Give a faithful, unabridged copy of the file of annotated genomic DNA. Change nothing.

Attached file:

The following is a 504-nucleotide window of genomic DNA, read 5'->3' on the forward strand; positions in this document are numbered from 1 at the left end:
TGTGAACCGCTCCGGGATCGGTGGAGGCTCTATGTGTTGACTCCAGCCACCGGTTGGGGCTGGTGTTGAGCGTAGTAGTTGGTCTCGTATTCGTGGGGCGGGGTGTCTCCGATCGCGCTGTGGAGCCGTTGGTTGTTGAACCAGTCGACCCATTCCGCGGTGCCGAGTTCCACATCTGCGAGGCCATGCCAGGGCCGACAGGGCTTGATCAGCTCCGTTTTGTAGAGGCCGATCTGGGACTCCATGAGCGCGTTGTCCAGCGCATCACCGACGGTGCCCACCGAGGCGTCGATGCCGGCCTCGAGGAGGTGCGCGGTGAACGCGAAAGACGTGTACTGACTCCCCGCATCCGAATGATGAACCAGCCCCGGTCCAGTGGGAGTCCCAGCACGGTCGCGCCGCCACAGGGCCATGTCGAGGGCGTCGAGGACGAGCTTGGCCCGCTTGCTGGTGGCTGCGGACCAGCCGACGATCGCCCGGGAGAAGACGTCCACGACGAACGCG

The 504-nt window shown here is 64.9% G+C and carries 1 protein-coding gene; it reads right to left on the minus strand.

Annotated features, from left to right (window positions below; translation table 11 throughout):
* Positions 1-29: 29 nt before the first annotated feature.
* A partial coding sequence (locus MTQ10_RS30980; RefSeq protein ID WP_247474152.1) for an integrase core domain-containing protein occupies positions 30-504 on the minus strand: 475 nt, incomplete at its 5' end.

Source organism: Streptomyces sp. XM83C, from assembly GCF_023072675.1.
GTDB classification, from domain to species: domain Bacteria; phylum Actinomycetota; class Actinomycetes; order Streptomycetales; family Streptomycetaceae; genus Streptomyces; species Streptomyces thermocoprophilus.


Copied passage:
The following is a 504-nucleotide window of genomic DNA, read 5'->3' on the forward strand; positions in this document are numbered from 1 at the left end:
TGTGAACCGCTCCGGGATCGGTGGAGGCTCTATGTGTTGACTCCAGCCACCGGTTGGGGCTGGTGTTGAGCGTAGTAGTTGGTCTCGTATTCGTGGGGCGGGGTGTCTCCGATCGCGCTGTGGAGCCGTTGGTTGTTGAACCAGTCGACCCATTCCGCGGTGCCGAGTTCCACATCTGCGAGGCCATGCCAGGGCCGACAGGGCTTGATCAGCTCCGTTTTGTAGAGGCCGATCTGGGACTCCATGAGCGCGTTGTCCAGCGCATCACCGACGGTGCCCACCGAGGCGTCGATGCCGGCCTCGAGGAGGTGCGCGGTGAACGCGAAAGACGTGTACTGACTCCCCGCATCCGAATGATGAACCAGCCCCGGTCCAGTGGGAGTCCCAGCACGGTCGCGCCGCCACAGGGCCATGTCGAGGGCGTCGAGGACGAGCTTGGCCCGCTTGCTGGTGGCTGCGGACCAGCCGACGATCGCCCGGGAGAAGACGTCCACGACGAACGCG

The 504-nt window shown here is 64.9% G+C and carries 1 protein-coding gene; it reads right to left on the minus strand.

Annotated features, from left to right (window positions below; translation table 11 throughout):
* Positions 1-29: 29 nt before the first annotated feature.
* A partial coding sequence (locus MTQ10_RS30980; RefSeq protein ID WP_247474152.1) for an integrase core domain-containing protein occupies positions 30-504 on the minus strand: 475 nt, incomplete at its 5' end.

Source organism: Streptomyces sp. XM83C, from assembly GCF_023072675.1.
GTDB classification, from domain to species: domain Bacteria; phylum Actinomycetota; class Actinomycetes; order Streptomycetales; family Streptomycetaceae; genus Streptomyces; species Streptomyces thermocoprophilus.